Content Marketing News

Two Costly Mistakes Content Marketers Are Learning to Avoid

Content creation was initially a simple concept for most marketers — any content would do so long as it moved their handful of keywords up the search listings.

Then, content marketers became more sophisticated. Their swathe of keywords widened, and content marketers became newly concerned with content discovery on channels such as social and search to build their brands and connect with their audience. However, this iteration of content marketing does not address all the needs of the modern content marketer. Content marketers are beginning to perceive that and move away from two persistent problems holding back their content’s success.

What are those costly mistakes? First, content marketers are struggling to show content’s ROI. The second is the enormous, missed opportunity of aligning content to the buyer’s journey.

Mistake 1: 7 out of 10 Marketers Aren’t Able to Show Marketing Spend Impact

We find that overall, marketing executives have great difficulty in measuring the impact of marketing spend. An amazing 70% of CMOs admit to not being able to show the impact of their marketing spend at all, or only having a qualitative but not quantitative sense of it. Since a quarter of marketing budgets typically goes to content, this is a very real problem for content marketers.


Proving the ROI of content to marketing execs can be tricky, but we’re collectively getting better at it as an industry. On the whole, we’re seeing more and more marketers successfully tie dollar values to their content and follow it down the marketing funnel. (That’s based on firsthand experience from watching customers track revenue in Searchlight’s Content Insights with Analytics.)

Mistake 2: Failing to Align Content with the Buyer’s Journey

Here’s a stat that makes it clear that change is imminent: 68% of marketers recognize the importance of aligning content with the buyer’s journey.

In fact, only 12% of marketers feel confident about how they are currently measuring their content efforts and report being “sophisticated in our content alignment with the buyer’s journey and measurement.”

Marketers are clearly aware that all is not well in content measurement. 49% of marketers that say they are planning on working to change that in the next six months by better aligning content with the buyer’s journey.


The content needs of buyers/visitors differ based on their stage in the buyer’s journey, and the metrics used to measure success may also differ based on the buyer’s journey.  A couple examples of companies with excellent content strategies are REI and Rockler — both companies are paying attention to customers’ content needs at both the conversion (late stage) and research (early stage) ends of the marketing funnel.  (Write-ups about their content strategies here and here.)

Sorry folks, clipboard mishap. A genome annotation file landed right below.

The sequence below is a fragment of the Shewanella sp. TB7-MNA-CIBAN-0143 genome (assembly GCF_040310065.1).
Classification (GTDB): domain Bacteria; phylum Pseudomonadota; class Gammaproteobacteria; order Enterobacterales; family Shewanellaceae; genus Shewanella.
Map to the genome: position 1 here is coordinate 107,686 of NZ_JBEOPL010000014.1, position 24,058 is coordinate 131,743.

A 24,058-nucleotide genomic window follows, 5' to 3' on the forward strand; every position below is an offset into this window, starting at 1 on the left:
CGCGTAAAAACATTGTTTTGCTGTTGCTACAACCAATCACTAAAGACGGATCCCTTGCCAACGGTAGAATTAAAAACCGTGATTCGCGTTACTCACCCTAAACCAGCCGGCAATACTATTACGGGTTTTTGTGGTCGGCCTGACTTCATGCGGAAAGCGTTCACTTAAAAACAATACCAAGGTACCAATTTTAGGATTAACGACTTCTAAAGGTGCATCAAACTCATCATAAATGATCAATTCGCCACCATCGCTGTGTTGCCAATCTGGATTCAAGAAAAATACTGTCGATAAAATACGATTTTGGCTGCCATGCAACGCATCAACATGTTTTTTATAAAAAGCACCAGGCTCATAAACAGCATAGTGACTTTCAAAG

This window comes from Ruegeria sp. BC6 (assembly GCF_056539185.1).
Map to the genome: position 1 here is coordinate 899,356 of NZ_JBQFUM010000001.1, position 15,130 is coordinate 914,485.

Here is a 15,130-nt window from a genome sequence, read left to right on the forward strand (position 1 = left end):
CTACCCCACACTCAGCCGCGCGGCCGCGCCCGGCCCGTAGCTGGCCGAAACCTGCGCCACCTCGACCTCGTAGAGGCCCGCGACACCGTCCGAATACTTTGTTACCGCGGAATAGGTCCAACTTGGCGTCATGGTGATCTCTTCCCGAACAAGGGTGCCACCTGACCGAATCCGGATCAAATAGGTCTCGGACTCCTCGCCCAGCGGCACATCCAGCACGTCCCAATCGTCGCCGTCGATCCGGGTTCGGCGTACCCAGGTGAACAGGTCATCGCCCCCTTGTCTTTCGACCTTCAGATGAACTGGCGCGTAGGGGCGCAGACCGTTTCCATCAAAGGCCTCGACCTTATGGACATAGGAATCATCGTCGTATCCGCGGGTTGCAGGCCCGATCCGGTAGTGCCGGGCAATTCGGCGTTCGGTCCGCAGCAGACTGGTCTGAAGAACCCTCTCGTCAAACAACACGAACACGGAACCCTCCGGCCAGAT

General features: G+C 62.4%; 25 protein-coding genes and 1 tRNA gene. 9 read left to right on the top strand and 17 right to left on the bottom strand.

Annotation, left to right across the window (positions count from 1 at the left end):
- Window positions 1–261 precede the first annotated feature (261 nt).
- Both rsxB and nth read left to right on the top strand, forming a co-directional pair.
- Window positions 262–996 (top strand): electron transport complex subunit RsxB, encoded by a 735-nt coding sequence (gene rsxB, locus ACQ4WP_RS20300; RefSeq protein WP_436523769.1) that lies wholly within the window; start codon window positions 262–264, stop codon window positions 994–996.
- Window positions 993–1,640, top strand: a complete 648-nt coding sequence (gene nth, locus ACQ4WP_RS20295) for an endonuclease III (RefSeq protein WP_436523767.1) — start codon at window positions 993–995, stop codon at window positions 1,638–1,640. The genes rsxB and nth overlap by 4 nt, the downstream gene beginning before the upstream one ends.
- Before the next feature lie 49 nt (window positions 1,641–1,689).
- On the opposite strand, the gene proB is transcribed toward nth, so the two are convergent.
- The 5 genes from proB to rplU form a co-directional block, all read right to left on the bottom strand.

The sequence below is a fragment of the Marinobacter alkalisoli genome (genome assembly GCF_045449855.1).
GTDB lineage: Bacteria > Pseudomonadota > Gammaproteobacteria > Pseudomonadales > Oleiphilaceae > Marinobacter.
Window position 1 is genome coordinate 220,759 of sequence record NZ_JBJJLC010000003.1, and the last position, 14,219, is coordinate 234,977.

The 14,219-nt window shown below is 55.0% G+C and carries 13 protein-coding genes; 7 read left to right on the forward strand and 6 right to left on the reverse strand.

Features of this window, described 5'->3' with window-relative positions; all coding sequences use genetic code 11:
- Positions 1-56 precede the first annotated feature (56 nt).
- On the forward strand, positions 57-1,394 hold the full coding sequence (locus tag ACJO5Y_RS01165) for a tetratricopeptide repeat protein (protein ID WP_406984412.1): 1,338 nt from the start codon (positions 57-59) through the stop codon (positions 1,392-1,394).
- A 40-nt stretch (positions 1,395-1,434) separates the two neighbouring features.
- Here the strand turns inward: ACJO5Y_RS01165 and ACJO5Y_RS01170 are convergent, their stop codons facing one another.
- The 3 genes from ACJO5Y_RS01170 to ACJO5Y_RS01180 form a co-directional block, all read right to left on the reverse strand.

Savvy Content Marketers Are Segmenting & Measuring Content

While content marketing began with an unsophisticated ‘publish content to a broad audience with limited measurement,’ we’re seeing the industry shift to a deeper understanding of audience segments and measurement of the effectiveness of content to those segments.

Content marketers are rapidly becoming adept at content targeting and ROI. There are other impressive evolutions too, like creating customer personas, performing content gap analysis, and finding and fixing content that isn’t being found. That’s starting to sound like a whole new process, right? That’s why we’ve packaged the emergent best practices into the term Web Presence Management (WPM). WPM is a combination of what we see our most sophisticated and successful customers doing online. It’s a strategy to help marketers better connect with their customers, educate them through the buyer’s journey and wring more value from their content dollar with better measurement of what does and doesn’t work.  

Read “What is WPM?” for more info on managing and measuring your content’s web presence. And tell us what you’re seeing in the content marketing industry in the comments.

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